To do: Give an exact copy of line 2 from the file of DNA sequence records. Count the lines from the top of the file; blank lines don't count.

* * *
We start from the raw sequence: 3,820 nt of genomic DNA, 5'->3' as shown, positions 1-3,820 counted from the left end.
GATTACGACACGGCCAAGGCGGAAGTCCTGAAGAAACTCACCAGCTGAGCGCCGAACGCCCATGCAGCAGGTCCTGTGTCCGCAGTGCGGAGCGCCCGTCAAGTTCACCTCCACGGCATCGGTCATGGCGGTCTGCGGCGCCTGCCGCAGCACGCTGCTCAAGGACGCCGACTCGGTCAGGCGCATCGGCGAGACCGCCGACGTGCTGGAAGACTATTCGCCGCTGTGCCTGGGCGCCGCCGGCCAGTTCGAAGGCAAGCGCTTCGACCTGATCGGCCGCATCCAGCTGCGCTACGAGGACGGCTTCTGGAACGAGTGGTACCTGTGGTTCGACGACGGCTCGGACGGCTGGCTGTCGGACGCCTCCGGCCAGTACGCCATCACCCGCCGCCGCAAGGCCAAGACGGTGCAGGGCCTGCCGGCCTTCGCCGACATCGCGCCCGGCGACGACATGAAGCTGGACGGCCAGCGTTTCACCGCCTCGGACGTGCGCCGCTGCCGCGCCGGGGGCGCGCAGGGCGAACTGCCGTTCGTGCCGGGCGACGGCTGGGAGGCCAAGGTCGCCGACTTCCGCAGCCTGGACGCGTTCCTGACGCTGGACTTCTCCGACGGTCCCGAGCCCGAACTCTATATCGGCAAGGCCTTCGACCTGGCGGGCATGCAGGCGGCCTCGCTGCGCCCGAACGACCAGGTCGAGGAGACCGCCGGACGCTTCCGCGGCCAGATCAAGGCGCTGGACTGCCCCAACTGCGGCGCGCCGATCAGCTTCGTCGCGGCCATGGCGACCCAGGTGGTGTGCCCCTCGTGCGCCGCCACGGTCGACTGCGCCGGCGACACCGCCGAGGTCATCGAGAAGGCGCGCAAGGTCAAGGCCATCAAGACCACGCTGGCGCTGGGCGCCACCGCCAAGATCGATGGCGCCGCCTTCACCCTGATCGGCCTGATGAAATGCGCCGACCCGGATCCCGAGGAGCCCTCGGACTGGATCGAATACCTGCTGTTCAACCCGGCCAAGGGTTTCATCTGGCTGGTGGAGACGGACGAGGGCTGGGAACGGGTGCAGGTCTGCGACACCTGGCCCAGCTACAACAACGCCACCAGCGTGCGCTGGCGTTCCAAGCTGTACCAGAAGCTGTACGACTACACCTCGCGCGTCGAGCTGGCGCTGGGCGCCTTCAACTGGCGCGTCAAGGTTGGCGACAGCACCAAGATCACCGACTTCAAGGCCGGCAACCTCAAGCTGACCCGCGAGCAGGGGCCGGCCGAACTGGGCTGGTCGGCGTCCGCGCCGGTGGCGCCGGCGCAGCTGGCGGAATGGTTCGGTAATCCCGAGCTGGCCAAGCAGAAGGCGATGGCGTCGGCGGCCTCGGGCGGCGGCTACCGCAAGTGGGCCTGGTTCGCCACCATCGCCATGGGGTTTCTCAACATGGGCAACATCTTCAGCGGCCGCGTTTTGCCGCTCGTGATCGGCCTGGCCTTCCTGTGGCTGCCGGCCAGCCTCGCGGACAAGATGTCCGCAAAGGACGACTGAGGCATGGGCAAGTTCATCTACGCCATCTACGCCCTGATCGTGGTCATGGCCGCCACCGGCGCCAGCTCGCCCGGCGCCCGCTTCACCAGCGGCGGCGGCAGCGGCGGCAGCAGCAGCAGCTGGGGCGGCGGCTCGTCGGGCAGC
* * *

GATTACGACACGGCCAAGGCGGAAGTCCTGAAGAAACTCACCAGCTGAGCGCCGAACGCCCATGCAGCAGGTCCTGTGTCCGCAGTGCGGAGCGCCCGTCAAGTTCACCTCCACGGCATCGGTCATGGCGGTCTGCGGCGCCTGCCGCAGCACGCTGCTCAAGGACGCCGACTCGGTCAGGCGCATCGGCGAGACCGCCGACGTGCTGGAAGACTATTCGCCGCTGTGCCTGGGCGCCGCCGGCCAGTTCGAAGGCAAGCGCTTCGACCTGATCGGCCGCATCCAGCTGCGCTACGAGGACGGCTTCTGGAACGAGTGGTACCTGTGGTTCGACGACGGCTCGGACGGCTGGCTGTCGGACGCCTCCGGCCAGTACGCCATCACCCGCCGCCGCAAGGCCAAGACGGTGCAGGGCCTGCCGGCCTTCGCCGACATCGCGCCCGGCGACGACATGAAGCTGGACGGCCAGCGTTTCACCGCCTCGGACGTGCGCCGCTGCCGCGCCGGGGGCGCGCAGGGCGAACTGCCGTTCGTGCCGGGCGACGGCTGGGAGGCCAAGGTCGCCGACTTCCGCAGCCTGGACGCGTTCCTGACGCTGGACTTCTCCGACGGTCCCGAGCCCGAACTCTATATCGGCAAGGCCTTCGACCTGGCGGGCATGCAGGCGGCCTCGCTGCGCCCGAACGACCAGGTCGAGGAGACCGCCGGACGCTTCCGCGGCCAGATCAAGGCGCTGGACTGCCCCAACTGCGGCGCGCCGATCAGCTTCGTCGCGGCCATGGCGACCCAGGTGGTGTGCCCCTCGTGCGCCGCCACGGTCGACTGCGCCGGCGACACCGCCGAGGTCATCGAGAAGGCGCGCAAGGTCAAGGCCATCAAGACCACGCTGGCGCTGGGCGCCACCGCCAAGATCGATGGCGCCGCCTTCACCCTGATCGGCCTGATGAAATGCGCCGACCCGGATCCCGAGGAGCCCTCGGACTGGATCGAATACCTGCTGTTCAACCCGGCCAAGGGTTTCATCTGGCTGGTGGAGACGGACGAGGGCTGGGAACGGGTGCAGGTCTGCGACACCTGGCCCAGCTACAACAACGCCACCAGCGTGCGCTGGCGTTCCAAGCTGTACCAGAAGCTGTACGACTACACCTCGCGCGTCGAGCTGGCGCTGGGCGCCTTCAACTGGCGCGTCAAGGTTGGCGACAGCACCAAGATCACCGACTTCAAGGCCGGCAACCTCAAGCTGACCCGCGAGCAGGGGCCGGCCGAACTGGGCTGGTCGGCGTCCGCGCCGGTGGCGCCGGCGCAGCTGGCGGAATGGTTCGGTAATCCCGAGCTGGCCAAGCAGAAGGCGATGGCGTCGGCGGCCTCGGGCGGCGGCTACCGCAAGTGGGCCTGGTTCGCCACCATCGCCATGGGGTTTCTCAACATGGGCAACATCTTCAGCGGCCGCGTTTTGCCGCTCGTGATCGGCCTGGCCTTCCTGTGGCTGCCGGCCAGCCTCGCGGACAAGATGTCCGCAAAGGACGACTGAGGCATGGGCAAGTTCATCTACGCCATCTACGCCCTGATCGTGGTCATGGCCGCCACCGGCGCCAGCTCGCCCGGCGCCCGCTTCACCAGCGGCGGCGGCAGCGGCGGCAGCAGCAGCAGCTGGGGCGGCGGCTCGTCGGGCAGC